Obinna Chima in Lagos and Yinka Kolawole in Osogbo
Vice-President Yemi Osinbajo on Tuesday reviewed the state of the economy and explained that the prevailing recession was necessitated by the loss of 60 per cent of the nation’s revenue in the first quarter of the year to the violent activities of militants and economic sabouteurs in the Niger Delta.
But he gave assurances that the recession would be short-lived because the federal government was putting in place some mechanisms that would aid the quick recovery of the economy.
The vice-president, who spoke at a convocation in Ede, Osun State, enjoined Nigerian youths to multitask in order to break even.
Osinbajo’s assurances of a quick return to better days was echoed in China by the Minister of Trade and Industry, Dr. Okechukwu Enelamah, who restated the federal government’s resolve to restructure the economy, saying that its policies focused on diversifying revenue sources would help the economy speed up the recovery process.
Explaining Nigeria’s sharp fall into recession, Osinbajo explained that there was no way the country could have avoided the recession since it had in February lost 60 per cent of its revenues to the activities of saboteurs.
He also identified pipeline vandalism coupled with the errors of some past leaders as some of the reasons for the current economic situation in the country.
The vice-president enjoined youths, especially young graduates to be diligent and take advantage of various international trading platforms to improve their status.
Also speaking at the convocation, a Global economic analyst, Mr Dick Kramer, in a lecture entitled, “Nation Building and Nigeria’s Economic Challenges,” said the country was in recession because it had failed to build a strong private economy over the years and also failed to create an economy based on industries.
While noting that the global economy had been relatively weak in the last 18 years, Kramer said Nigeria needed a new long term economic plan which must entail fostering an effective public/private partnership.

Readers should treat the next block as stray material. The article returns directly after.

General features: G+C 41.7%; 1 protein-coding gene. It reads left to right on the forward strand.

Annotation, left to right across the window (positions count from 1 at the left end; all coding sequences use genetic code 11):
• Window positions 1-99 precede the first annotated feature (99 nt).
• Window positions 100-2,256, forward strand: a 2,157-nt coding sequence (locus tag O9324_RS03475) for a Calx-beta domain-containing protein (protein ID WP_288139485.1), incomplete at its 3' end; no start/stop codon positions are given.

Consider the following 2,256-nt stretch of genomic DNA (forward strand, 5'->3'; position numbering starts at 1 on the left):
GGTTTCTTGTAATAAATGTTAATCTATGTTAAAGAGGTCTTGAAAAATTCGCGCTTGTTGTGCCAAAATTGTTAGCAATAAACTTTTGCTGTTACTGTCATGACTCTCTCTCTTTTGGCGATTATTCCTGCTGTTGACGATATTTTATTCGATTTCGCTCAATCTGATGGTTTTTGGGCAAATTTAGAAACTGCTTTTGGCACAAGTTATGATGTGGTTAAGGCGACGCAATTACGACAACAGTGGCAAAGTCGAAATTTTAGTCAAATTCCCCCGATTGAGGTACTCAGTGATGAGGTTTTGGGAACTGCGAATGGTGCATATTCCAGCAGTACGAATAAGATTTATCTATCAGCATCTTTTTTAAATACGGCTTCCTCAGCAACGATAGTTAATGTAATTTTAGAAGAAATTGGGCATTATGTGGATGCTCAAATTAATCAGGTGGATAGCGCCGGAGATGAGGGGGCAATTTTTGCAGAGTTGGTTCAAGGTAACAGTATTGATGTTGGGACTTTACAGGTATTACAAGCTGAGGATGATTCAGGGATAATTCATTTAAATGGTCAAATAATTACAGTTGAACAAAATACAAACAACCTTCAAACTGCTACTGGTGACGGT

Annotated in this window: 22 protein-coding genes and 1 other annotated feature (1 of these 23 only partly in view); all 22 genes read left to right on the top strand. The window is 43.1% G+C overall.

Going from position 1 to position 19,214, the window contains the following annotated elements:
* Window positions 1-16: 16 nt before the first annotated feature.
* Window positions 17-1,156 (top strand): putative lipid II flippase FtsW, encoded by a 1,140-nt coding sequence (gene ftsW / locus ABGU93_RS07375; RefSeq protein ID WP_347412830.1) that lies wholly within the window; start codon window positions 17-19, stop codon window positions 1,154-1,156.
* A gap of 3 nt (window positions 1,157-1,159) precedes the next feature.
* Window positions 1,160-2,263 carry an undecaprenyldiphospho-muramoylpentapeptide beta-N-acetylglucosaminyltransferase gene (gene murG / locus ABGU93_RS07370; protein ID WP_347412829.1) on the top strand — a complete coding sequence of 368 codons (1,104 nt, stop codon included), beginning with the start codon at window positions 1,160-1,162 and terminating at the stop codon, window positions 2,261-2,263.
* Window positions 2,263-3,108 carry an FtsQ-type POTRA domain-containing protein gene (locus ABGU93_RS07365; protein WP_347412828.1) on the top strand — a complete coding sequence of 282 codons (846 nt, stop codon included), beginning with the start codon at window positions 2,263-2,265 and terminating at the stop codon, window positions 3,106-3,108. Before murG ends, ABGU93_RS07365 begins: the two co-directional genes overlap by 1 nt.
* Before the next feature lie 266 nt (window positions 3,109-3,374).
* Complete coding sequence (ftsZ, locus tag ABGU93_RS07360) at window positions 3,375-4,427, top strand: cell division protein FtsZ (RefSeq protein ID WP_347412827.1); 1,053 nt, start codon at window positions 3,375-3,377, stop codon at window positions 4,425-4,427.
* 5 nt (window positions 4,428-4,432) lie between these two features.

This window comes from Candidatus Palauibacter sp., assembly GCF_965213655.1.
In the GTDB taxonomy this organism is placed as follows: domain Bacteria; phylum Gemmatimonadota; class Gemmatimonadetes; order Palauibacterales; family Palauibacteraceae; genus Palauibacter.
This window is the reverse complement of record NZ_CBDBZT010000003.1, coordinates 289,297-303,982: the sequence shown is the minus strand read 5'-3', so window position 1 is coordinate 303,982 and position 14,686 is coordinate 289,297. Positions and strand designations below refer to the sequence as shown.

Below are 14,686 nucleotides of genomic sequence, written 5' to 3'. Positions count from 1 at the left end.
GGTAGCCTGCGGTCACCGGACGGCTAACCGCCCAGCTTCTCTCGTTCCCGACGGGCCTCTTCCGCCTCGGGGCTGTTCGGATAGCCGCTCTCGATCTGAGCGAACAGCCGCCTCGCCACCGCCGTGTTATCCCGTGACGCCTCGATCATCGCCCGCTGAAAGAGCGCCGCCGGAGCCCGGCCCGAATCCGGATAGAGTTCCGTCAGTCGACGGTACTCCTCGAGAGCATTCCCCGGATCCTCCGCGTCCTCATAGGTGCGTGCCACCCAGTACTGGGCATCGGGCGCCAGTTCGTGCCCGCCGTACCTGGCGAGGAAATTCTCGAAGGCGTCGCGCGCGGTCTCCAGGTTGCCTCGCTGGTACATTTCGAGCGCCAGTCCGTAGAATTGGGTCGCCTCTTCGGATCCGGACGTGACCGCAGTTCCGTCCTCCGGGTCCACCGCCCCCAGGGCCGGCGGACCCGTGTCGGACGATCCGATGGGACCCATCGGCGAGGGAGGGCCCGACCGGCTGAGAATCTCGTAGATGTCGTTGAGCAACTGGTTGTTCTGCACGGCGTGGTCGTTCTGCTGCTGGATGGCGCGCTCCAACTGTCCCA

Also a former Minister of Defence, Lt-Gen Theophilus Danjuma (rtd), called for serious investment in the education system in view of its impact on the socio-economic development of the country.
Speaking in China, the Minister of Trade and Industry, Enelamah, said the federal government was taking advantage of the difficult economic conditions arising from the sharp fall in oil prices to restructure the economy.
He said China would continue to be an important partner in Nigeria’s ongoing quest for sustainable growth and development.
The minister spoke during a panel discussion at the Second ‘Investing in Africa’ Forum, which took place in Guangzhou, China, and was organised by the government of China’s Guangdong Province, the China Development Bank, and the World Bank Group.
Enelamah said: “Our principal economic policy direction in Nigeria is to diversify the economy, away from the longstanding traditional reliance on oil exports. We are taking steps to structurally transform the economy, so as to restore growth and create jobs.”
He listed some of the steps the government was taking to include: “Strategically aligning monetary, fiscal and structural policies, to engender much-needed investors’ confidence; creating a private-sector driven Presidential Council on Ease of Doing Business that will initiate and implement far-reaching business environment reforms; repositioning the Nigeria Investment Promotion Council to enable it effectively fulfil its core mandate, among others.”
According to the minister, the NIPC would provide the needed incentives and ‘aftercare’ services to investors, as well as proactively create regular opportunities for investors’ engagement.
The minister highlighted a number of “strategic” sectors for intending and potential investors in Nigeria to include: Agriculture and Agro-Processing, Automotive, Infrastructure (Roads, Rail, Ports and Power), Real Estate, Pharmaceuticals, and the Digital Economy.
In his closing remarks, Enelamah praised the ongoing cooperation between China and Nigeria on the part of both governments, and also the private sector.
Enelamah said: “The China miracle is one that provides very many useful lessons from which Nigeria can borrow, and is borrowing. Nigeria will continue to work hard and in close partnership with China for mutual benefits, growth and development.”